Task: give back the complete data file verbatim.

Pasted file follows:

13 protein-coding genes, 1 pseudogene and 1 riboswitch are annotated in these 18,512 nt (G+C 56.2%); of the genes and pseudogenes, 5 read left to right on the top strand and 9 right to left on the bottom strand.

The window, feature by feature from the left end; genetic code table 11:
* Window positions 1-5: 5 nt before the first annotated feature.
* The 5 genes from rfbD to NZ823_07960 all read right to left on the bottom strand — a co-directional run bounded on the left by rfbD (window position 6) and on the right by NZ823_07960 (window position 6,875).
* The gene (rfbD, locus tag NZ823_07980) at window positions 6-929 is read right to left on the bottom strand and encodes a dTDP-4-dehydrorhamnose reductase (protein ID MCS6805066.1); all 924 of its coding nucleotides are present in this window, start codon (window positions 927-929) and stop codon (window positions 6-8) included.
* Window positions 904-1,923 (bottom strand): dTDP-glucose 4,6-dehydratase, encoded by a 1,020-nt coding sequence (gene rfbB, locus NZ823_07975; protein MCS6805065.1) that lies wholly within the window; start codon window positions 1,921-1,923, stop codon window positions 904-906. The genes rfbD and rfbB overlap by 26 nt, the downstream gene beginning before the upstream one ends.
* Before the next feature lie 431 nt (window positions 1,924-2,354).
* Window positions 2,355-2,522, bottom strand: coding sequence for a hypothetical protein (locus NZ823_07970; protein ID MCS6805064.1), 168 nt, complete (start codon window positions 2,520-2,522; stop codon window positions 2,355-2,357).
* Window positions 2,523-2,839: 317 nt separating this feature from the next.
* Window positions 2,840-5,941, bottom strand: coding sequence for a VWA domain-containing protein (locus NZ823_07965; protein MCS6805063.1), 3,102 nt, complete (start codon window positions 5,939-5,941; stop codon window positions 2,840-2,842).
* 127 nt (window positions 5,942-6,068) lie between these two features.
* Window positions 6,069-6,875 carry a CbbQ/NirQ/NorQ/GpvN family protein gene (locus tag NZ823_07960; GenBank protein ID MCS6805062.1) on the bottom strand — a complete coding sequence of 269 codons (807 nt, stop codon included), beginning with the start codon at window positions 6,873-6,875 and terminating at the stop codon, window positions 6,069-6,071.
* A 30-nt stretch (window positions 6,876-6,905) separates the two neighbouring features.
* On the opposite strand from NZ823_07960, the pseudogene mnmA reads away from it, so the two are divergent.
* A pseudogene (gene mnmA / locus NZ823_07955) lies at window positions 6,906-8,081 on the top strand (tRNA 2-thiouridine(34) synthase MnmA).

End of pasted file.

13 protein-coding genes, 1 pseudogene and 1 riboswitch are annotated in these 18,512 nt (G+C 56.2%); of the genes and pseudogenes, 5 read left to right on the top strand and 9 right to left on the bottom strand.

The window, feature by feature from the left end; genetic code table 11:
* Window positions 1-5: 5 nt before the first annotated feature.
* The 5 genes from rfbD to NZ823_07960 all read right to left on the bottom strand — a co-directional run bounded on the left by rfbD (window position 6) and on the right by NZ823_07960 (window position 6,875).
* The gene (rfbD, locus tag NZ823_07980) at window positions 6-929 is read right to left on the bottom strand and encodes a dTDP-4-dehydrorhamnose reductase (protein ID MCS6805066.1); all 924 of its coding nucleotides are present in this window, start codon (window positions 927-929) and stop codon (window positions 6-8) included.
* Window positions 904-1,923 (bottom strand): dTDP-glucose 4,6-dehydratase, encoded by a 1,020-nt coding sequence (gene rfbB, locus NZ823_07975; protein MCS6805065.1) that lies wholly within the window; start codon window positions 1,921-1,923, stop codon window positions 904-906. The genes rfbD and rfbB overlap by 26 nt, the downstream gene beginning before the upstream one ends.
* Before the next feature lie 431 nt (window positions 1,924-2,354).
* Window positions 2,355-2,522, bottom strand: coding sequence for a hypothetical protein (locus NZ823_07970; protein ID MCS6805064.1), 168 nt, complete (start codon window positions 2,520-2,522; stop codon window positions 2,355-2,357).
* Window positions 2,523-2,839: 317 nt separating this feature from the next.
* Window positions 2,840-5,941, bottom strand: coding sequence for a VWA domain-containing protein (locus NZ823_07965; protein MCS6805063.1), 3,102 nt, complete (start codon window positions 5,939-5,941; stop codon window positions 2,840-2,842).
* 127 nt (window positions 5,942-6,068) lie between these two features.
* Window positions 6,069-6,875 carry a CbbQ/NirQ/NorQ/GpvN family protein gene (locus tag NZ823_07960; GenBank protein ID MCS6805062.1) on the bottom strand — a complete coding sequence of 269 codons (807 nt, stop codon included), beginning with the start codon at window positions 6,873-6,875 and terminating at the stop codon, window positions 6,069-6,071.
* A 30-nt stretch (window positions 6,876-6,905) separates the two neighbouring features.
* On the opposite strand from NZ823_07960, the pseudogene mnmA reads away from it, so the two are divergent.
* A pseudogene (gene mnmA / locus NZ823_07955) lies at window positions 6,906-8,081 on the top strand (tRNA 2-thiouridine(34) synthase MnmA).